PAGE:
The cross-cultural adaptation theory is criticized by different authors it being too much optimistic. People who are just sojourners in the host country will find often find it hard or even give up trying to adapt to the host's cultural communication patterns (Liu & Gallois, 2014). Secondly, culture also changes through time making the process of adaptation and thus cross-cultural communication difficult (Liu & Gallois, 2014). Lastly, the theory also has some form of cultural biases according to the perspective of the viewer since the host’s culture is more favored than the aliens.
The third wave of globalization has resulted in the migration of people from one region into another. Consequently, people have inevitably been accustomed to differences in communication, especially when engaging in communication along cultural lines. Therefore, some barriers influence cross-cultural communications. These obstacles are a conglomerate of factors or issues that mar the communication process making it more sophisticated across different cultures (Martin & Nakayama, 2012). Some of the barriers include language, culture shock, religion, cultural relativism, ethnocentrism, culture shock, prejudice, and personal values or culture.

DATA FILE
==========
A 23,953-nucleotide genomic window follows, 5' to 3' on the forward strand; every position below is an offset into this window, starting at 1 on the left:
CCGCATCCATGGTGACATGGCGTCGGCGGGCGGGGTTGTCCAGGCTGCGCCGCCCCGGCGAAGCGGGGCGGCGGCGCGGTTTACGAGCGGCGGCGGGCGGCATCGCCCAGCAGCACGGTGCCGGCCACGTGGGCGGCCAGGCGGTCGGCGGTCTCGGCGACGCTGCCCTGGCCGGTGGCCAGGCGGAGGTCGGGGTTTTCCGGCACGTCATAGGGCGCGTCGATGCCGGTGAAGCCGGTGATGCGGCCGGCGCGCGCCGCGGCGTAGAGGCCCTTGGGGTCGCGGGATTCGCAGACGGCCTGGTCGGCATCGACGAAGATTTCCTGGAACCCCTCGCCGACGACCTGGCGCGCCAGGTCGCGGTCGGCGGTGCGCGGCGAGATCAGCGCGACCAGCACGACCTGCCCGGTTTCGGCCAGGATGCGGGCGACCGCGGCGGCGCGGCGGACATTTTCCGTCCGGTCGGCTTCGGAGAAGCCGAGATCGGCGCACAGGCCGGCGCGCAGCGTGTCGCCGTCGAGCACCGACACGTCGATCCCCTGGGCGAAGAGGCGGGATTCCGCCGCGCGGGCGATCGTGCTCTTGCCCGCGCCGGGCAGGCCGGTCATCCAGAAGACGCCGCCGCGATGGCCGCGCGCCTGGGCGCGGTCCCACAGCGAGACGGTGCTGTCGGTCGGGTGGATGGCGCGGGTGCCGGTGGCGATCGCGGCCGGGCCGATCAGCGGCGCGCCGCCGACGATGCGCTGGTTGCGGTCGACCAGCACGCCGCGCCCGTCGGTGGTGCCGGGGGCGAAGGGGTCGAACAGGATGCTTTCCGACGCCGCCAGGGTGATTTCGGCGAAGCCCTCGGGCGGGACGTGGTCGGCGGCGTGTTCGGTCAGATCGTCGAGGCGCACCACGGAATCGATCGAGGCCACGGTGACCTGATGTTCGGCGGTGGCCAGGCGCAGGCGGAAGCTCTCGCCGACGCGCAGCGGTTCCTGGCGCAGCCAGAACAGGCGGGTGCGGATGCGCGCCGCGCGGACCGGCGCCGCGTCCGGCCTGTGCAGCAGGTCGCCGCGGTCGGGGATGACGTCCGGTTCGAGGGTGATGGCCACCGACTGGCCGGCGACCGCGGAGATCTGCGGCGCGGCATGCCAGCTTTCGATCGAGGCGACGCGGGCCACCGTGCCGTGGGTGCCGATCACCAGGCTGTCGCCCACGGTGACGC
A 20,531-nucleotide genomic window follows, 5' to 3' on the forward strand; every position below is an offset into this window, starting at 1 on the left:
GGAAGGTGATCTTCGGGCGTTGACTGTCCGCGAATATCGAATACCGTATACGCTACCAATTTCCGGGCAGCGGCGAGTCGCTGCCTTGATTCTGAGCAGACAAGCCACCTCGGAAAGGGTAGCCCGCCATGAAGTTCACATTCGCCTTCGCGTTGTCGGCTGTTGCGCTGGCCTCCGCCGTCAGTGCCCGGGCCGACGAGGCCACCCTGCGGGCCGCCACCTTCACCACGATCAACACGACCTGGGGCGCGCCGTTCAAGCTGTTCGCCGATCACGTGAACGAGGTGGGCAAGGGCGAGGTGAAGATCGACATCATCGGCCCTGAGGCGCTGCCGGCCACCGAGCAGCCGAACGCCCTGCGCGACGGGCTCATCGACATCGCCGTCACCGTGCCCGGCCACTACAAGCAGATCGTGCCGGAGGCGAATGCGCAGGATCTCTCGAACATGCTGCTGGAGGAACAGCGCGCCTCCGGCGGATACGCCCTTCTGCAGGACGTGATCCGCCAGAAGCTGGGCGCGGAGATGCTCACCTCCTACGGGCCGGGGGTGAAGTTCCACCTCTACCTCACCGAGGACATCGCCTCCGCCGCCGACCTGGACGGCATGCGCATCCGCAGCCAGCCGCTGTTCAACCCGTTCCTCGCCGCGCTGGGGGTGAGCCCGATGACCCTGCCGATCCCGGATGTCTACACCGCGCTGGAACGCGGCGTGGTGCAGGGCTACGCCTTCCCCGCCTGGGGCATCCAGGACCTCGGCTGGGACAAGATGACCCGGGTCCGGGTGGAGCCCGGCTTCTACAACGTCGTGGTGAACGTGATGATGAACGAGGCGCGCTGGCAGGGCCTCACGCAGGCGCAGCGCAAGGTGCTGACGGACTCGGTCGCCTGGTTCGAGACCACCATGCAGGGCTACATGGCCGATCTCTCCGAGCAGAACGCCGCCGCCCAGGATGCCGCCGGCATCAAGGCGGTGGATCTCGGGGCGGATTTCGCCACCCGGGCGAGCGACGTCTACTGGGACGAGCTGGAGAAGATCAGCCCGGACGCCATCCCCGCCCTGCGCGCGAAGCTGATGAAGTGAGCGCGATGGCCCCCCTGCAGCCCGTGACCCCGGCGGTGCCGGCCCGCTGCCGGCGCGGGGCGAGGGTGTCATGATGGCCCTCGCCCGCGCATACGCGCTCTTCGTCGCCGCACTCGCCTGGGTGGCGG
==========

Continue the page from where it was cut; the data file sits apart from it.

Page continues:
First, personal values often dictate how people communicate. Lack of understanding one’s and others’ personal values in itself constitutes a barrier to effective cross-cultural communication as it affects the ability of people to communicate. Secondly, some of the people often engage in prejudice when communicating across different cultures. Having a biased opinion over people of a particular cultural belonging makes the process of communication hard and challenging (Martin & Nakayama, 2012). The third barrier is ethnocentrism, where one assumes that their culture is superior compared to that of others. In essence, such perceptions make it hard for individuals of different cultural backgrounds to interact and communicate effectively.
The other barrier to cross-cultural communication is cultural relativism where an individual refuses to make judgments on the cultural values of other individuals, thus suspending their values in the process (Welch & Welch, 2008). Culture shock may also affect cross-cultural communication, especially for individuals meeting for the first time. In some instances, religion also acts as a barrier since it allows room for stereotyping and prejudice as does ethnocentrism. Additionally, cultural differences such as language, manners, social norms, beliefs, and communication styles often lead to miscommunication (Martin & Nakayama, 2012). For example, the difference in language makes it hard for people to understand one another (Welch & Welch, 2008). Lastly, the interpretation of non-verbal cues and signs further complicates cross-cultural communication, in that, people perceive them differently depending on their culture. In sum, these are the factors that create a barrier to communication in contemporary workplaces.